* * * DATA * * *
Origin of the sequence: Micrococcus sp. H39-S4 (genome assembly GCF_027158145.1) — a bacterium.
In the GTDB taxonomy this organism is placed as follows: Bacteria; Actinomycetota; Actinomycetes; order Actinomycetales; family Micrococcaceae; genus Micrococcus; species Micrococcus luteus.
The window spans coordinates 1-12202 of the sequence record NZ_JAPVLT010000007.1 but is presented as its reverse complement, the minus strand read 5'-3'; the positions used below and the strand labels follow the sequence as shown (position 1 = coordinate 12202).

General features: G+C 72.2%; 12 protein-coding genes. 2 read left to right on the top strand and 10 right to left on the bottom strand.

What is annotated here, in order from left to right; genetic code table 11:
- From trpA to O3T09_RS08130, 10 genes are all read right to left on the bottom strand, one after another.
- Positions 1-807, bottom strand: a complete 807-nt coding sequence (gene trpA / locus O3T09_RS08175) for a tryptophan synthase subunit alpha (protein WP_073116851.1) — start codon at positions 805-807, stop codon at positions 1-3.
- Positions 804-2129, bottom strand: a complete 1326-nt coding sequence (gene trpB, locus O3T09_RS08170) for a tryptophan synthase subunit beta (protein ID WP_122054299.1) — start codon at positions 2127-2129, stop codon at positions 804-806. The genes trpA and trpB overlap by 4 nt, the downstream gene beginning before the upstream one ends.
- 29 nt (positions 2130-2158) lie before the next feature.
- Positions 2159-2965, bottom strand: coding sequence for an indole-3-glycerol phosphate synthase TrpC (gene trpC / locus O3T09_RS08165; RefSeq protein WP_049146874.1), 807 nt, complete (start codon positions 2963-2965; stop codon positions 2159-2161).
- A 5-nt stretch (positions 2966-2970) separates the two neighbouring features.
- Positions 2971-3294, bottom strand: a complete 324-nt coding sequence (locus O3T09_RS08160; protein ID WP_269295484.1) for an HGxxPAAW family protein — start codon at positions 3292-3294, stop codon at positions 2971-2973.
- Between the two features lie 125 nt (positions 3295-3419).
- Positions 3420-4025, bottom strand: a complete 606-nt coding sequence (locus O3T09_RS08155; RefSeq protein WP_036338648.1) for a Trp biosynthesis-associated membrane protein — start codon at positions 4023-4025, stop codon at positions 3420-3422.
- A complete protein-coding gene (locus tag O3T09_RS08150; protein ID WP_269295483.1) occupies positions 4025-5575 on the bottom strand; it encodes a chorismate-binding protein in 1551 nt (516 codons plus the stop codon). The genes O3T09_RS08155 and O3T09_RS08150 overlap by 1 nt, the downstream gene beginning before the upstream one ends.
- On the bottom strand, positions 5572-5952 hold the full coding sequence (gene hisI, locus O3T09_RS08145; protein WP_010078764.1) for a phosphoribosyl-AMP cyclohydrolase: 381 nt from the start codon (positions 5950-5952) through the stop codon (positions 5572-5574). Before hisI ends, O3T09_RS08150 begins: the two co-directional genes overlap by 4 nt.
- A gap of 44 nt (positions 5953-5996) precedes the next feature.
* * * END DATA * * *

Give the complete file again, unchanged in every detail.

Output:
Origin of the sequence: Micrococcus sp. H39-S4 (genome assembly GCF_027158145.1) — a bacterium.
In the GTDB taxonomy this organism is placed as follows: Bacteria; Actinomycetota; Actinomycetes; order Actinomycetales; family Micrococcaceae; genus Micrococcus; species Micrococcus luteus.
The window spans coordinates 1-12202 of the sequence record NZ_JAPVLT010000007.1 but is presented as its reverse complement, the minus strand read 5'-3'; the positions used below and the strand labels follow the sequence as shown (position 1 = coordinate 12202).

General features: G+C 72.2%; 12 protein-coding genes. 2 read left to right on the top strand and 10 right to left on the bottom strand.

What is annotated here, in order from left to right; genetic code table 11:
- From trpA to O3T09_RS08130, 10 genes are all read right to left on the bottom strand, one after another.
- Positions 1-807, bottom strand: a complete 807-nt coding sequence (gene trpA / locus O3T09_RS08175) for a tryptophan synthase subunit alpha (protein WP_073116851.1) — start codon at positions 805-807, stop codon at positions 1-3.
- Positions 804-2129, bottom strand: a complete 1326-nt coding sequence (gene trpB, locus O3T09_RS08170) for a tryptophan synthase subunit beta (protein ID WP_122054299.1) — start codon at positions 2127-2129, stop codon at positions 804-806. The genes trpA and trpB overlap by 4 nt, the downstream gene beginning before the upstream one ends.
- 29 nt (positions 2130-2158) lie before the next feature.
- Positions 2159-2965, bottom strand: coding sequence for an indole-3-glycerol phosphate synthase TrpC (gene trpC / locus O3T09_RS08165; RefSeq protein WP_049146874.1), 807 nt, complete (start codon positions 2963-2965; stop codon positions 2159-2161).
- A 5-nt stretch (positions 2966-2970) separates the two neighbouring features.
- Positions 2971-3294, bottom strand: a complete 324-nt coding sequence (locus O3T09_RS08160; protein ID WP_269295484.1) for an HGxxPAAW family protein — start codon at positions 3292-3294, stop codon at positions 2971-2973.
- Between the two features lie 125 nt (positions 3295-3419).
- Positions 3420-4025, bottom strand: a complete 606-nt coding sequence (locus O3T09_RS08155; RefSeq protein WP_036338648.1) for a Trp biosynthesis-associated membrane protein — start codon at positions 4023-4025, stop codon at positions 3420-3422.
- A complete protein-coding gene (locus tag O3T09_RS08150; protein ID WP_269295483.1) occupies positions 4025-5575 on the bottom strand; it encodes a chorismate-binding protein in 1551 nt (516 codons plus the stop codon). The genes O3T09_RS08155 and O3T09_RS08150 overlap by 1 nt, the downstream gene beginning before the upstream one ends.
- On the bottom strand, positions 5572-5952 hold the full coding sequence (gene hisI, locus O3T09_RS08145; protein WP_010078764.1) for a phosphoribosyl-AMP cyclohydrolase: 381 nt from the start codon (positions 5950-5952) through the stop codon (positions 5572-5574). Before hisI ends, O3T09_RS08150 begins: the two co-directional genes overlap by 4 nt.
- A gap of 44 nt (positions 5953-5996) precedes the next feature.